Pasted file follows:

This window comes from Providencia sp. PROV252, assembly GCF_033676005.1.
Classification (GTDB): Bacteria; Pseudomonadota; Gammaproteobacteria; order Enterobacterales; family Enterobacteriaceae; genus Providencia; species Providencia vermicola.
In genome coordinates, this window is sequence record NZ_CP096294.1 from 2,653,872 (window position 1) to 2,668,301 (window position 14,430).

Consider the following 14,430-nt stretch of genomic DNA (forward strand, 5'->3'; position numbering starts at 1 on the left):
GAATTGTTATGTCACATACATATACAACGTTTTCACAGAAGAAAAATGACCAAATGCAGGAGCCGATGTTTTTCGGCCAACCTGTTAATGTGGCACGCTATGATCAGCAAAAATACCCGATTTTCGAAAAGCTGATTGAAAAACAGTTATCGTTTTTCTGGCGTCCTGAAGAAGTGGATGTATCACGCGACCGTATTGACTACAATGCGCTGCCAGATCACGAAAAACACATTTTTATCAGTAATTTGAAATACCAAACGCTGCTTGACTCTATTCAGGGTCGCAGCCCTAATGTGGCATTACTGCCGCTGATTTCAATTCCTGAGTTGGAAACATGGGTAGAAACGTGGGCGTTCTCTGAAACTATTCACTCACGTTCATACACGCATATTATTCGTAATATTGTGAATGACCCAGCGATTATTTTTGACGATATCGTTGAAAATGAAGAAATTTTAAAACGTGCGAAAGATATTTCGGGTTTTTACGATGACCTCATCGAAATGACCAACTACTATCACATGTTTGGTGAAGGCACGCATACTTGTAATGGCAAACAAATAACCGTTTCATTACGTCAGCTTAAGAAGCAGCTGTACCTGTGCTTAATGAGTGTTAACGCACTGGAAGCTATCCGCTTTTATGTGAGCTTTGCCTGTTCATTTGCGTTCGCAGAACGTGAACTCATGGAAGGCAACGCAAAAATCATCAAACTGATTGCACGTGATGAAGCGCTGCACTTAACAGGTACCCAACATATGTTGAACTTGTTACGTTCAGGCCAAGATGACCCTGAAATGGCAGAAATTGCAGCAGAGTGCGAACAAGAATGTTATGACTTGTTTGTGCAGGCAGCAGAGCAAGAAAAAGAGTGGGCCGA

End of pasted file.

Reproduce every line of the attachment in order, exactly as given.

This window comes from Providencia sp. PROV252, assembly GCF_033676005.1.
Classification (GTDB): Bacteria; Pseudomonadota; Gammaproteobacteria; order Enterobacterales; family Enterobacteriaceae; genus Providencia; species Providencia vermicola.
In genome coordinates, this window is sequence record NZ_CP096294.1 from 2,653,872 (window position 1) to 2,668,301 (window position 14,430).

Consider the following 14,430-nt stretch of genomic DNA (forward strand, 5'->3'; position numbering starts at 1 on the left):
GAATTGTTATGTCACATACATATACAACGTTTTCACAGAAGAAAAATGACCAAATGCAGGAGCCGATGTTTTTCGGCCAACCTGTTAATGTGGCACGCTATGATCAGCAAAAATACCCGATTTTCGAAAAGCTGATTGAAAAACAGTTATCGTTTTTCTGGCGTCCTGAAGAAGTGGATGTATCACGCGACCGTATTGACTACAATGCGCTGCCAGATCACGAAAAACACATTTTTATCAGTAATTTGAAATACCAAACGCTGCTTGACTCTATTCAGGGTCGCAGCCCTAATGTGGCATTACTGCCGCTGATTTCAATTCCTGAGTTGGAAACATGGGTAGAAACGTGGGCGTTCTCTGAAACTATTCACTCACGTTCATACACGCATATTATTCGTAATATTGTGAATGACCCAGCGATTATTTTTGACGATATCGTTGAAAATGAAGAAATTTTAAAACGTGCGAAAGATATTTCGGGTTTTTACGATGACCTCATCGAAATGACCAACTACTATCACATGTTTGGTGAAGGCACGCATACTTGTAATGGCAAACAAATAACCGTTTCATTACGTCAGCTTAAGAAGCAGCTGTACCTGTGCTTAATGAGTGTTAACGCACTGGAAGCTATCCGCTTTTATGTGAGCTTTGCCTGTTCATTTGCGTTCGCAGAACGTGAACTCATGGAAGGCAACGCAAAAATCATCAAACTGATTGCACGTGATGAAGCGCTGCACTTAACAGGTACCCAACATATGTTGAACTTGTTACGTTCAGGCCAAGATGACCCTGAAATGGCAGAAATTGCAGCAGAGTGCGAACAAGAATGTTATGACTTGTTTGTGCAGGCAGCAGAGCAAGAAAAAGAGTGGGCCGA